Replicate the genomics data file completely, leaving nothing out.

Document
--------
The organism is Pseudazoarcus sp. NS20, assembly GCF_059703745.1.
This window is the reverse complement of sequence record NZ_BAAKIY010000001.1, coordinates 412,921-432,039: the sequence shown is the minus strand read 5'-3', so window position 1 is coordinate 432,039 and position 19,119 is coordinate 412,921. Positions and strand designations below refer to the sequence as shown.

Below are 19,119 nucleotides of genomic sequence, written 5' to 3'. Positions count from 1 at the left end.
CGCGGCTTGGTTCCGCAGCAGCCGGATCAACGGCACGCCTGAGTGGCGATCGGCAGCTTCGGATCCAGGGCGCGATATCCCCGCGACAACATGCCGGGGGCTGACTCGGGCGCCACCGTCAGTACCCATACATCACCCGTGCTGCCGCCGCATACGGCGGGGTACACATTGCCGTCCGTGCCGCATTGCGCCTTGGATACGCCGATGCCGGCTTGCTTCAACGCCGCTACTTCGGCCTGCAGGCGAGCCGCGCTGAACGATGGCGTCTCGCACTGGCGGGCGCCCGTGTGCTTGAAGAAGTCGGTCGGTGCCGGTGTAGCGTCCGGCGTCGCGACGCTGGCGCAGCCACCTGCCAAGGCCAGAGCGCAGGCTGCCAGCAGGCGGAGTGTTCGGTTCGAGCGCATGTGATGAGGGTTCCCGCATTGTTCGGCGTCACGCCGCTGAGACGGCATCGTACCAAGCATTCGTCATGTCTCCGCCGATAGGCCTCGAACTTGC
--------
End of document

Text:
The organism is Pseudazoarcus sp. NS20, assembly GCF_059703745.1.
This window is the reverse complement of sequence record NZ_BAAKIY010000001.1, coordinates 412,921-432,039: the sequence shown is the minus strand read 5'-3', so window position 1 is coordinate 432,039 and position 19,119 is coordinate 412,921. Positions and strand designations below refer to the sequence as shown.

Below are 19,119 nucleotides of genomic sequence, written 5' to 3'. Positions count from 1 at the left end.
CGCGGCTTGGTTCCGCAGCAGCCGGATCAACGGCACGCCTGAGTGGCGATCGGCAGCTTCGGATCCAGGGCGCGATATCCCCGCGACAACATGCCGGGGGCTGACTCGGGCGCCACCGTCAGTACCCATACATCACCCGTGCTGCCGCCGCATACGGCGGGGTACACATTGCCGTCCGTGCCGCATTGCGCCTTGGATACGCCGATGCCGGCTTGCTTCAACGCCGCTACTTCGGCCTGCAGGCGAGCCGCGCTGAACGATGGCGTCTCGCACTGGCGGGCGCCCGTGTGCTTGAAGAAGTCGGTCGGTGCCGGTGTAGCGTCCGGCGTCGCGACGCTGGCGCAGCCACCTGCCAAGGCCAGAGCGCAGGCTGCCAGCAGGCGGAGTGTTCGGTTCGAGCGCATGTGATGAGGGTTCCCGCATTGTTCGGCGTCACGCCGCTGAGACGGCATCGTACCAAGCATTCGTCATGTCTCCGCCGATAGGCCTCGAACTTGC